For an average-size home, that’s an uptick of $4,000-$7,000.

Realty check: What you gain in home value, you may end up spending at Walmart  

4. Solar Photovoltaic Systems California homes with solar photovoltaic (PV) systems sell for a $17,000 premium over homes without solar systems, according to research from the U.S. Department of Energy’s Lawrence Berkeley National Laboratory.

Reality check: Although costs for residential solar power systems are falling, they’re still rather pricey at $15,000-$40,000, depending on the size of your house.

5. Walkability Being able to stroll to schools, parks, stores, and restaurants will raise your property value anywhere from $4,000-$34,000, says a 2009 study from CEOs for Cities.

Reality check: The biggest boost in walkability values occurred in large, dense cities.

6. Accessory Dwelling Units Whether it’s a granny flat, an in-law apartment, or a carriage house, having a separate unit can increase your home’s value by 25%-34%, according to a study of 14 properties with accessory dwelling units in Portland, Ore. You can also get a steady stream of income from a second unit.

Reality check: Local governments often ban accessory dwelling units, so check zoning laws, building codes, and homeowners association rules before you add a unit.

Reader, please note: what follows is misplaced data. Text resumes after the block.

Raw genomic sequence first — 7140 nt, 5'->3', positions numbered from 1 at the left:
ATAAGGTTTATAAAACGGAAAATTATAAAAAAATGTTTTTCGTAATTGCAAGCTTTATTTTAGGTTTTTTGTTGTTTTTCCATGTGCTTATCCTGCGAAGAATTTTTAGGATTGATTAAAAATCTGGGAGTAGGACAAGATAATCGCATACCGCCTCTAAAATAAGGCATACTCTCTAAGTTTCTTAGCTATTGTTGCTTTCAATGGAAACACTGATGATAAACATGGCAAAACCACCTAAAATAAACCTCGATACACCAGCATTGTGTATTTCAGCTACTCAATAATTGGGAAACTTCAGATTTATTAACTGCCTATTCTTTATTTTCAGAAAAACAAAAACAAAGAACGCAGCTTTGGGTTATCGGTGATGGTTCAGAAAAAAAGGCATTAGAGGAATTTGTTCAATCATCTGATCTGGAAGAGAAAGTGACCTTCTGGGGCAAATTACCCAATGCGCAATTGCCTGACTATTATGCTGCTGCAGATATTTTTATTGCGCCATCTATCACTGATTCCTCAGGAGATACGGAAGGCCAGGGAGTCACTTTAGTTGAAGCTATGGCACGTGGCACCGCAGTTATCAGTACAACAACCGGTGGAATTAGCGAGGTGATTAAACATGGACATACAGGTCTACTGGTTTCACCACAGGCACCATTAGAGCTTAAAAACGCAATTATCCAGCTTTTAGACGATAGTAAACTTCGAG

7. Professional Sports Arenas A new pro sports stadium can raise property values in a 2.5-mile radius by an average of $2,214. The closer you are to the new facility, the larger the increase in home value. Researchers from the University of Illinois at Urbana-Champaign and the University of Alberta examined house sales in Columbus, Ohio, before and after the city added two sports stadiums.

Reality check: If a stadium is proposed, home values can decline a bit until the project is complete. And if you live really close to a stadium, you may encounter traffic and parking issues.

8. Community Gardens Planting a community garden raises the value of homes within a 1,000-foot radius by 9.4% within five years, according to research by the Office of the Comptroller of the Currency and New York University School of Law.

The impact increases over time, and high-quality community gardens have the greatest positive influence. Poor neighborhoods saw the biggest gains in home values.

Reality check: Gardens on privately owned land and in higher-income neighborhoods don’t have the same beneficial influence.

9. Trees No real surprise here — whether trees are in your yard or just on your street, they’re a valuable asset you should be aware of. Here’s a gauge of how much trees are worth to your home value according to a University of Washington research survey:

  • Mature trees anywhere in your yard: 2%. 
  • Mature trees on your street: 3%. 
  • Trees in your front yard: 3%-5%. 
  • Mature trees in high income neighborhoods: 10%-15%. 

Reality check: Trees usually mean work — raking leaves, trimming branches, and keeping roots out of sewer lines.

Sunday, April 3, 2016

5 Most Common Pricing Mistakes Sellers Make When Listing A Property

 In a favorable real estate market, it’s common for potential sellers to fall victim to the notion that they can do no wrong. In reality, nothing could be further from the truth! That's why home pricing with local market knowledge is one of our New Rules of Real Estate. It's that important for success. 

Avoid these classic mistakes to ensure you attain the highest possible value for your home, in the shortest amount of time.